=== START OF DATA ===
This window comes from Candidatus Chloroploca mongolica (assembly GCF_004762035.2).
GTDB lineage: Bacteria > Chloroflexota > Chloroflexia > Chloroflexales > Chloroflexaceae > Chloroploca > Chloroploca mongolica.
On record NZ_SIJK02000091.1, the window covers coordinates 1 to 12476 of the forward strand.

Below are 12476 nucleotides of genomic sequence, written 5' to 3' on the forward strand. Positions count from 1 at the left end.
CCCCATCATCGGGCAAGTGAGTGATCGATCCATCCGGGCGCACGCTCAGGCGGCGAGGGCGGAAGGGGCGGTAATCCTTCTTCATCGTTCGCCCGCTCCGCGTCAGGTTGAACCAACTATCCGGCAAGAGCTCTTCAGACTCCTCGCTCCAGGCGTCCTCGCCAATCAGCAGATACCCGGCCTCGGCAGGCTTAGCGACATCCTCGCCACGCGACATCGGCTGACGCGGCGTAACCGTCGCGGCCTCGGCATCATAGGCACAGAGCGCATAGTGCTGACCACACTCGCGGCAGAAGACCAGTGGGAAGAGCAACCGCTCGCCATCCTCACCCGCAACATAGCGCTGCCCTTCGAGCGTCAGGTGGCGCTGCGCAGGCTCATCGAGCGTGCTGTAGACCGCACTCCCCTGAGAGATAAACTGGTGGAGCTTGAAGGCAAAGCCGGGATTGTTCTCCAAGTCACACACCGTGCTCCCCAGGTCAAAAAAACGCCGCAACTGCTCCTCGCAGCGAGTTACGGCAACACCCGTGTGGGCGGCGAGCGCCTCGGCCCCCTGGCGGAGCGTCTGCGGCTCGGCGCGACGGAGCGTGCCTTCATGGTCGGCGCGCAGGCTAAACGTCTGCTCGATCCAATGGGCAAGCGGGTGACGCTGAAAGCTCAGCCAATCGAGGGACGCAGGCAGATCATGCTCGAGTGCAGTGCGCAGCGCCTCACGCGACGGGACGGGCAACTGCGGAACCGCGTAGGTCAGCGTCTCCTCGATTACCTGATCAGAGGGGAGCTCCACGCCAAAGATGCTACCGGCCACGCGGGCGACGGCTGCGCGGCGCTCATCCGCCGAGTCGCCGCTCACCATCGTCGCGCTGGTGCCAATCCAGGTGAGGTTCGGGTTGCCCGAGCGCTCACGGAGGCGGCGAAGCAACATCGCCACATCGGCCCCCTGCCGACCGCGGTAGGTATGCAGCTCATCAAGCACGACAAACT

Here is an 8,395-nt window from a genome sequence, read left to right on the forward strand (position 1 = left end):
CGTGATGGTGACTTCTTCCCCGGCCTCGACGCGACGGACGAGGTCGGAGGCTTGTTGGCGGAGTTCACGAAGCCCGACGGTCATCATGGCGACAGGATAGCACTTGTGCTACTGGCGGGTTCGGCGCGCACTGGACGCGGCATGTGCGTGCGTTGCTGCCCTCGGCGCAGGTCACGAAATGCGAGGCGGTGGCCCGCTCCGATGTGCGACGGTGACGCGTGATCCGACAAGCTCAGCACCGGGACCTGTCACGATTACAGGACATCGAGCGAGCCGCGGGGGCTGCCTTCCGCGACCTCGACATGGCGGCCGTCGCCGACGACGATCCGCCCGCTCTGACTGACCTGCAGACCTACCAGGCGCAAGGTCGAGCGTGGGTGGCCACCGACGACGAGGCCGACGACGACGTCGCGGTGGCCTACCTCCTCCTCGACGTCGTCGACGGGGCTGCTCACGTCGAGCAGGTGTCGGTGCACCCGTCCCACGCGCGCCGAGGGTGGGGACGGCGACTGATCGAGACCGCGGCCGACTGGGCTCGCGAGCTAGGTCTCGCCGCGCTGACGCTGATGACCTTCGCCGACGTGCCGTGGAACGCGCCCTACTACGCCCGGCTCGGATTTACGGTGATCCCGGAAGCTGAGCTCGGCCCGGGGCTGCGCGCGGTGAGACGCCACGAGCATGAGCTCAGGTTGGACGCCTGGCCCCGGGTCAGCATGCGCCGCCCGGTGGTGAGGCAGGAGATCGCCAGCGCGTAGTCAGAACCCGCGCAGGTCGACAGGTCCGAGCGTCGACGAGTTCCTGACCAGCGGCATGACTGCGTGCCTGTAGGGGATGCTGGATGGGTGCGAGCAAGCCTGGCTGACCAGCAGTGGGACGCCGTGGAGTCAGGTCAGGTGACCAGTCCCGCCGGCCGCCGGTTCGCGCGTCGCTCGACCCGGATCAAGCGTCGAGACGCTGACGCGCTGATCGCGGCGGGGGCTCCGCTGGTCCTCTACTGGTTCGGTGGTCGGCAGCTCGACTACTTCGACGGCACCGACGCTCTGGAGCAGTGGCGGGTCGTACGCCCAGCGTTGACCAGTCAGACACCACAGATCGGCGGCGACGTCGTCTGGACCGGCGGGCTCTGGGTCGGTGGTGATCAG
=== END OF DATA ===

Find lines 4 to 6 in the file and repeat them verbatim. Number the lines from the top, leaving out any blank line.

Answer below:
Below are 12476 nucleotides of genomic sequence, written 5' to 3' on the forward strand. Positions count from 1 at the left end.
CCCCATCATCGGGCAAGTGAGTGATCGATCCATCCGGGCGCACGCTCAGGCGGCGAGGGCGGAAGGGGCGGTAATCCTTCTTCATCGTTCGCCCGCTCCGCGTCAGGTTGAACCAACTATCCGGCAAGAGCTCTTCAGACTCCTCGCTCCAGGCGTCCTCGCCAATCAGCAGATACCCGGCCTCGGCAGGCTTAGCGACATCCTCGCCACGCGACATCGGCTGACGCGGCGTAACCGTCGCGGCCTCGGCATCATAGGCACAGAGCGCATAGTGCTGACCACACTCGCGGCAGAAGACCAGTGGGAAGAGCAACCGCTCGCCATCCTCACCCGCAACATAGCGCTGCCCTTCGAGCGTCAGGTGGCGCTGCGCAGGCTCATCGAGCGTGCTGTAGACCGCACTCCCCTGAGAGATAAACTGGTGGAGCTTGAAGGCAAAGCCGGGATTGTTCTCCAAGTCACACACCGTGCTCCCCAGGTCAAAAAAACGCCGCAACTGCTCCTCGCAGCGAGTTACGGCAACACCCGTGTGGGCGGCGAGCGCCTCGGCCCCCTGGCGGAGCGTCTGCGGCTCGGCGCGACGGAGCGTGCCTTCATGGTCGGCGCGCAGGCTAAACGTCTGCTCGATCCAATGGGCAAGCGGGTGACGCTGAAAGCTCAGCCAATCGAGGGACGCAGGCAGATCATGCTCGAGTGCAGTGCGCAGCGCCTCACGCGACGGGACGGGCAACTGCGGAACCGCGTAGGTCAGCGTCTCCTCGATTACCTGATCAGAGGGGAGCTCCACGCCAAAGATGCTACCGGCCACGCGGGCGACGGCTGCGCGGCGCTCATCCGCCGAGTCGCCGCTCACCATCGTCGCGCTGGTGCCAATCCAGGTGAGGTTCGGGTTGCCCGAGCGCTCACGGAGGCGGCGAAGCAACATCGCCACATCGGCCCCCTGCCGACCGCGGTAGGTATGCAGCTCATCAAGCACGACAAACT

Here is an 8,395-nt window from a genome sequence, read left to right on the forward strand (position 1 = left end):